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Autonomy Informed Consent And Medical Law

Author: Alasdair Maclean
Publisher: Cambridge University Press
ISBN: 9781139477130
Size: 15.16 MB
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Alasdair Maclean analyses the ethical basis for consent to medical treatment, providing both an extensive reconsideration of the ethical issues and a detailed examination of English law. Importantly, the analysis is given a context by situating consent at the centre of the healthcare professional-patient relationship. This allows the development of a relational model that balances the agency of the two parties with their obligations that arise from that relationship. That relational model is then used to critique the current legal regulation of consent. To conclude, Alasdair Maclean considers the future development of the law and contrasts the model of relational consent with Neil Manson and Onora O'Neill's recent proposal for a model of genuine consent.

Autonomy Consent And The Law

Author: Sheila A.M. McLean
Publisher: Routledge
ISBN: 1135219052
Size: 74.97 MB
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Autonomy is often said to be the dominant ethical principle in modern bioethics, and it is also important in law. Respect for autonomy is said to underpin the law of consent, which is theoretically designed to protect the right of patients to make decisions based on their own values and for their own reasons. The notion that consent underpins beneficent and lawful medical intervention is deeply rooted in the jurisprudence of countries throughout the world. However, Autonomy, Consent and the Law challenges the relationship between consent rules and autonomy, arguing that the very nature of the legal process inhibits its ability to respect autonomy, specifically in cases where patients argue that their ability to act autonomously has been reduced or denied as a result of the withholding of information which they would have wanted to receive. Sheila McLean further argues that the bioethical debate about the true nature of autonomy – while rich and challenging – has had little if any impact on the law. Using the alleged distinction between the individualistic and the relational models of autonomy as a template, the author proposes that, while it might be assumed that the version ostensibly preferred by law – roughly equivalent to the individualistic model – would be transparently and consistently applied, in fact courts have vacillated between the two to achieve policy-based objectives. This is highlighted by examination of four specific areas of the law which most readily lend themselves to consideration of the application of the autonomy principle: namely refusal of life-sustaining treatment and assisted dying, maternal/foetal issues, genetics and transplantation. This book will be of great interest to scholars of medical law and bioethics.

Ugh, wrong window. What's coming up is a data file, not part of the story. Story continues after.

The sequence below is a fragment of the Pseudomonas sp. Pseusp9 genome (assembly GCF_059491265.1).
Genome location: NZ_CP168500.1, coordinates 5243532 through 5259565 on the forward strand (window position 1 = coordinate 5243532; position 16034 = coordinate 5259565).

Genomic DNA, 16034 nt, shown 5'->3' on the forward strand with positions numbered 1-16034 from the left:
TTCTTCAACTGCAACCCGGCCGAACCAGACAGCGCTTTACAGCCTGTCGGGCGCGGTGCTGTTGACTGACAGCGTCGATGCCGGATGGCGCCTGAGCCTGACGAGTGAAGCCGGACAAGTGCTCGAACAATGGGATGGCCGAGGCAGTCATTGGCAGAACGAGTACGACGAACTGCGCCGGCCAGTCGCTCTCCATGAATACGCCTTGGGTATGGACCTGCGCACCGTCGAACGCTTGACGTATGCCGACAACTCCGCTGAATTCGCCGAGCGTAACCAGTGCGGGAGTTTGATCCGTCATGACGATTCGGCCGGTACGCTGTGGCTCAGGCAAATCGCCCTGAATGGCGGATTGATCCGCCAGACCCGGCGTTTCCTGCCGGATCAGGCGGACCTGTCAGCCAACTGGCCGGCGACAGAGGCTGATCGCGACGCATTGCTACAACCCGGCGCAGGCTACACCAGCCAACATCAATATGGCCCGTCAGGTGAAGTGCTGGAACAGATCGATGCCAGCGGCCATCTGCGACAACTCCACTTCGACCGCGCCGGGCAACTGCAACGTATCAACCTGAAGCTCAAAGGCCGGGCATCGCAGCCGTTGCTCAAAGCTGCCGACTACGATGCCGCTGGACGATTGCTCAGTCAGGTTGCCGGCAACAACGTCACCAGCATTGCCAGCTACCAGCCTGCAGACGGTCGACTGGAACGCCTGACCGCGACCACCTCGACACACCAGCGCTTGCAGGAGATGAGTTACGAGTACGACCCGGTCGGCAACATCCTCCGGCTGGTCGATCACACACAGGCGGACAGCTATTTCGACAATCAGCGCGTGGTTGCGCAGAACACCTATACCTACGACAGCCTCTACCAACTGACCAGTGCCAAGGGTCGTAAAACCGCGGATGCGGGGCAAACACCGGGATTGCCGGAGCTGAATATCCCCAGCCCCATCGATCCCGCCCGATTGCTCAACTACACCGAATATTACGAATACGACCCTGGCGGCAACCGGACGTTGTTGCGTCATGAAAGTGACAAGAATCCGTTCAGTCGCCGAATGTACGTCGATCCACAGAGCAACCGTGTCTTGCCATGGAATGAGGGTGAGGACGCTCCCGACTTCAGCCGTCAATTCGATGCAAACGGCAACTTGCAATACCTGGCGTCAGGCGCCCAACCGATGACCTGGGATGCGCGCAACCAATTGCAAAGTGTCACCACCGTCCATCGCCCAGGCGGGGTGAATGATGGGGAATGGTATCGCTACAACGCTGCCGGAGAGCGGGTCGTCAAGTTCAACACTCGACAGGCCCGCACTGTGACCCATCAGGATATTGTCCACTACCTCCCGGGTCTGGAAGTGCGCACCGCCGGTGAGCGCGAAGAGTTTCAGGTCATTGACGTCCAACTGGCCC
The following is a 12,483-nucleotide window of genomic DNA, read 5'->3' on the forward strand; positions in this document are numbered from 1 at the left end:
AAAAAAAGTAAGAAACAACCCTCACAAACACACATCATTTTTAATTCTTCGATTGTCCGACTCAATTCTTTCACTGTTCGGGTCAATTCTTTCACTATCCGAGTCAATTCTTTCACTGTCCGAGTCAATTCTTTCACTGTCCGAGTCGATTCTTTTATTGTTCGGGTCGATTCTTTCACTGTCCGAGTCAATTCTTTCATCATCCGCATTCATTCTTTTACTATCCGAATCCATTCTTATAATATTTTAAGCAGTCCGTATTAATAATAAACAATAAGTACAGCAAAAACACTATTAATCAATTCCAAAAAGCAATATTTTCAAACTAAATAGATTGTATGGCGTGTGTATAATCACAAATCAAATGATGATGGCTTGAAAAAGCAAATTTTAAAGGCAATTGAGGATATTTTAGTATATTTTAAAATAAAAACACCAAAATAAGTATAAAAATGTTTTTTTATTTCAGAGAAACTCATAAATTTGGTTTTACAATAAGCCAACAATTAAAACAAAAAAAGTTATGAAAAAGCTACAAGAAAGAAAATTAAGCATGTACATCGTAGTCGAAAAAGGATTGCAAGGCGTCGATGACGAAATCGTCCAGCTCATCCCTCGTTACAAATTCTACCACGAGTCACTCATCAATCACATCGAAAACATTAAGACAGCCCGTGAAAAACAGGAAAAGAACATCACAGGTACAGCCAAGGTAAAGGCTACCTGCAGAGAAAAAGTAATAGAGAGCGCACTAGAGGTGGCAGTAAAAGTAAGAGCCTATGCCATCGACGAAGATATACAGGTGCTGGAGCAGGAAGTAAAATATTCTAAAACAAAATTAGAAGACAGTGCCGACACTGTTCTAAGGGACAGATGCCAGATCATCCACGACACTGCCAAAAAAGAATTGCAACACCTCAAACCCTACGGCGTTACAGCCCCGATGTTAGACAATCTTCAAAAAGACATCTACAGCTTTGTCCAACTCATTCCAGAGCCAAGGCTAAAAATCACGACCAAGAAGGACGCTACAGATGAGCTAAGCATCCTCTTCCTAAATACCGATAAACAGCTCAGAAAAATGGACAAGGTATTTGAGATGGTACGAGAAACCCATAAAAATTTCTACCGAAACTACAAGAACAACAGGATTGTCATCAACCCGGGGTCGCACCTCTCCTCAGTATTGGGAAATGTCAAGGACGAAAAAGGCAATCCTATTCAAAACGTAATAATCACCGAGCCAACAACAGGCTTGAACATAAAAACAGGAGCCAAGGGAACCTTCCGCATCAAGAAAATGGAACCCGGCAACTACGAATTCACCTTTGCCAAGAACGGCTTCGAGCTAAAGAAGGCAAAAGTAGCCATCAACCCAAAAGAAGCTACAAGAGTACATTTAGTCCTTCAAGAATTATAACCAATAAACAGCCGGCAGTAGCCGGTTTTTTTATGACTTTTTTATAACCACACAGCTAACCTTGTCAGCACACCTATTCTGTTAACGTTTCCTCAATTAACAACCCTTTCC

A Revised Consent Model For The Transplantation Of Face And Upper Limbs Covenant Consent

Author: James L. Benedict
Publisher: Springer
ISBN: 3319564005
Size: 77.33 MB
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This book supports the emerging field of vascularized composite allotransplantation (VCA) for face and upper-limb transplants by providing a revised, ethically appropriate consent model which takes into account what is actually required of facial and upper extremity transplant recipients. In place of consent as permission-giving, waiver, or autonomous authorization (the standard approaches), this book imagines consent as an ongoing mutual commitment, i.e. as covenant consent. The covenant consent model highlights the need for a durable personal relationship between the patient/subject and the care provider/researcher. Such a relationship is crucial given the recovery period of 5 years or more for VCA recipients. The case for covenant consent is made by first examining the field of vascularized composite allotransplantation, the history and present understandings of consent in health care, and the history and use of the covenant concept from its origins through its applications to health care ethics today. This book explains how standard approaches to consent are inadequate in light of the particular features of facial and upper limb transplantation. In contrast, use of the covenant concept creates a consent model that is more appropriate ethically for these very complex surgeries and long-term recoveries.

Medicine Patients And The Law

Author: Margaret Brazier
Publisher: Oxford University Press
ISBN: 1526100517
Size: 39.71 MB